She started high school with a strong musical background with a Grade 10 in piano. Her favourite subject and probably her best marks were in Latin. This was owing to Mr. Hope being her outstanding teacher. Her reverential respect and admiration for him, the first black teacher hired by the Lakeshore Board of Education, was lifelong. This led to Mary Lee’s deep interest in Caribbean culture and its people, and eventually, repeated trips to, and friends in Trinidad. As well, Latin provided the foundation for her simply outstanding vocabulary and great fluency in French. She was the best read non-English major I’ve ever known.

Forward 30 years to the early 1990s and Mary Lee was the only woman in a Trinidadian steel band. Characteristically, her role was to set the beat. They needed a band name. Mary Lee promoted, but without success, the name SCINTILLA. Scintilla – of course it had to be Latin – means a spark, and leads to “scintillate”: to sparkle, twinkle, to emit sparks and to speak cleverly or wittily.

That was Mary Lee: the spark and magic in any group who showed us style, grace and ease in all she did.

She was the one person who could captivate everyone in this room.

She had effortless brilliance: academically, in speaking, skating and dancing, in her career, and especially in making and keeping friends. She was the light.

It was truly remarkable for someone who complained that so few people called her, that she had so many visitors and such support in her last month. We would all be grateful for one quarter of her visitors at our hospital bedside.

One wonders at the coincidence that her night-time nurse attendant, Cecily, was from Trinidad and in whom Mary Lee found such delight in talking about that island’s people.

One is grateful for such small mercies for her and is also amazed how men only learn tenderness and compassion through the hands of women. That being the many, many women who held her bedside hand, caressed and spoke to her even until her last breath.

In the end, all we want is comfort and warmth. This, you most generously provided her.

Mary Lee will be remembered for the courage she showed us all in the last difficult five years of her life.

The scintilla is gone from our lives. No more is that special light and spark that touched us with her magic and the smile that Peter Henderson described on her blogsite as:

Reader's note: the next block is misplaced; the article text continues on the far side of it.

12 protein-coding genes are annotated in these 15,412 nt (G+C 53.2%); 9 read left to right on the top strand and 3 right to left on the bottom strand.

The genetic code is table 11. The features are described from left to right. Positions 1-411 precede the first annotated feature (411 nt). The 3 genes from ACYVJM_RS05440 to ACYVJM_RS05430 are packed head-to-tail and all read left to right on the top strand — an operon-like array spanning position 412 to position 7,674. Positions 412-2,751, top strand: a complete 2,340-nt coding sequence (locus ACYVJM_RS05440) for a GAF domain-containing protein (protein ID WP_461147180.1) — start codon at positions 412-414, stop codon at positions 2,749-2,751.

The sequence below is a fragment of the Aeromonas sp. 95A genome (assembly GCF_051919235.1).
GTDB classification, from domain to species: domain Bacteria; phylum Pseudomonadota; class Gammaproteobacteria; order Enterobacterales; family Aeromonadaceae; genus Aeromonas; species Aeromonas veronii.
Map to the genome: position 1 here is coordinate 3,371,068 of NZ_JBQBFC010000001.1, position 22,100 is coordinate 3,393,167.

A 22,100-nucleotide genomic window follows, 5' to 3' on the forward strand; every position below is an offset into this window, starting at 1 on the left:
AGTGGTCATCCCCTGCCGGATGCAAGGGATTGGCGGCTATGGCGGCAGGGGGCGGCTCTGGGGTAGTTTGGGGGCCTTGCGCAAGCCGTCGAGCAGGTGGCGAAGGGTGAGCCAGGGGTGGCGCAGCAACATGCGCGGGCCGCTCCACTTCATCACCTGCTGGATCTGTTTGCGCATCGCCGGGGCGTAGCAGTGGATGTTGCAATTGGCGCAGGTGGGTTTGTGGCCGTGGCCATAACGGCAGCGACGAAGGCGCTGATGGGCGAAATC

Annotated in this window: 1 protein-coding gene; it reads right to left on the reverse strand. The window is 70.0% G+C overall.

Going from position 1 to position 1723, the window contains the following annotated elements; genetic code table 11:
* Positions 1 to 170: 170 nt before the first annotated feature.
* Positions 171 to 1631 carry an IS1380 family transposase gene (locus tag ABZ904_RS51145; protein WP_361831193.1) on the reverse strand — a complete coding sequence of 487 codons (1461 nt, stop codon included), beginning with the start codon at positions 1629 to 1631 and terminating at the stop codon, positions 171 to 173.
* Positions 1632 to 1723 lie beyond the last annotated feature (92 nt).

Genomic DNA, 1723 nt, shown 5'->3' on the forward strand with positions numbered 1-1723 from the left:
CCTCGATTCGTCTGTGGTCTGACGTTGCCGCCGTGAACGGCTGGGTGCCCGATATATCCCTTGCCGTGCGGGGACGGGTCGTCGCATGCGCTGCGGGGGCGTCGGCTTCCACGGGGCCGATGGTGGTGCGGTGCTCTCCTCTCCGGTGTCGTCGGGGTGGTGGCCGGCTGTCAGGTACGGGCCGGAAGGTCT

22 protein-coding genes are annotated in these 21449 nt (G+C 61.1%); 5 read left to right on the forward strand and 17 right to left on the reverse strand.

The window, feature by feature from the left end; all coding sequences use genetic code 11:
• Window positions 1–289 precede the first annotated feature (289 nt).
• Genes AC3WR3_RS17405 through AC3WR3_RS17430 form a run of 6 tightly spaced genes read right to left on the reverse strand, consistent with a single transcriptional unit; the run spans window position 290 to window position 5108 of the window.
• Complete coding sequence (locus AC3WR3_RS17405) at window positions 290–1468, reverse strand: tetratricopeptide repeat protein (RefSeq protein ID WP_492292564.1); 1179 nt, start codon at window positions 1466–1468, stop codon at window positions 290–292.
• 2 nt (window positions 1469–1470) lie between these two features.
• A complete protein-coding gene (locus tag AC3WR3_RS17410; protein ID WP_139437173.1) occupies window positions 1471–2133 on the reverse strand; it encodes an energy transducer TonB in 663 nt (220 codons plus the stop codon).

“One of the largest, most expressive smiles I’ve ever seen, a tall, wide, toothy, half-moon, Cheshire-cat smile.”

Let us not lament the days lost but instead remember the days we had with her, especially when her life was good.

In the garden of our shared lives there is a special, sunny place.

It’s on the warm southern side. There the hybrids and the rare wild flowers bloom.

The rare wildflowers outshine all others in the garden with their colour and fragrance and glow with a brilliance, like a candle, burning at both ends.

Please visit that place whenever you think of Mary Lee. And may the memory of Mary Lee Coombs endure with you all until the end of your days.

Arrangements have been made for a memorial tree planting for Mary Lee at Victoria University where she graduated in 1970. It will be a red maple near the entrance to the E.J. Pratt Library in recognition of her great interest in fine literature. It will have a cast brass marker on a 30” steel post and some of Mary Lee’s ashes will be scattered in the tree roots. The cost is estimated to be $2,500.00. Donation cards are available in the entrance lobby and tax receipts will be mailed. If you wish to be notified about the planting ceremony, most likely in May, please give me or Doug your Eaddress.


Andy Neilson's memories of Mary Lee

I got to know Mary Lee in the early 90’s when I was spending a week or so each month in Toronto on Reuters business. I always looked forward to seeing Mary Lee on my trips. I typically wasn’t there more than five minutes before I’d go find her to see if I could get her to go out for a smoke, or maybe lunch if I was lucky. I couldn’t wait to hear what was going on in her life. The stories were often strange and exciting, and sometimes a bit sad or maddening — but never anything less than completely fascinating.

More than any story she told me, the memory that keeps coming to mind is walking with Mary Lee, and how she would invariably take my arm and snuggle up as we walked.

—Andy Neilson


IPSANET marketing brochures

In the mid-1980s, Mary Lee was a “technical writer” at I.P. Sharp Associates (IPSA). I learned recently that the contents of four marketing brochures she wrote about I.P. Sharp's data communications network, IPSANET, are on the Web. The owner of the site, Roger D. Moore, who was vice president of IPSA, had called Mary Lee to ask whether it was all right with her, and it was.

If you're curious, click here: http://www.rogerdmoore.ca/INF/ and go down to the second-to-last section, Marketing Brochures.


Service of Remembrance: what Rohan Jayasekera said

Mary Lee was my good friend for 22 years. There seemed to be a special bond between us, but really the fact was that I was only one of many friends with a special bond, something it pains me to accept. I believe this was because Mary Lee could add tremendous intensity to anything she was interested in. Friendships, ballet, playing in a steel band, going to Trinidad for Carnival 12 times. And when she became unhappy with how the condo building in which she lived was being treated by the developer and management company, she ran for and became the president of the condominium corporation.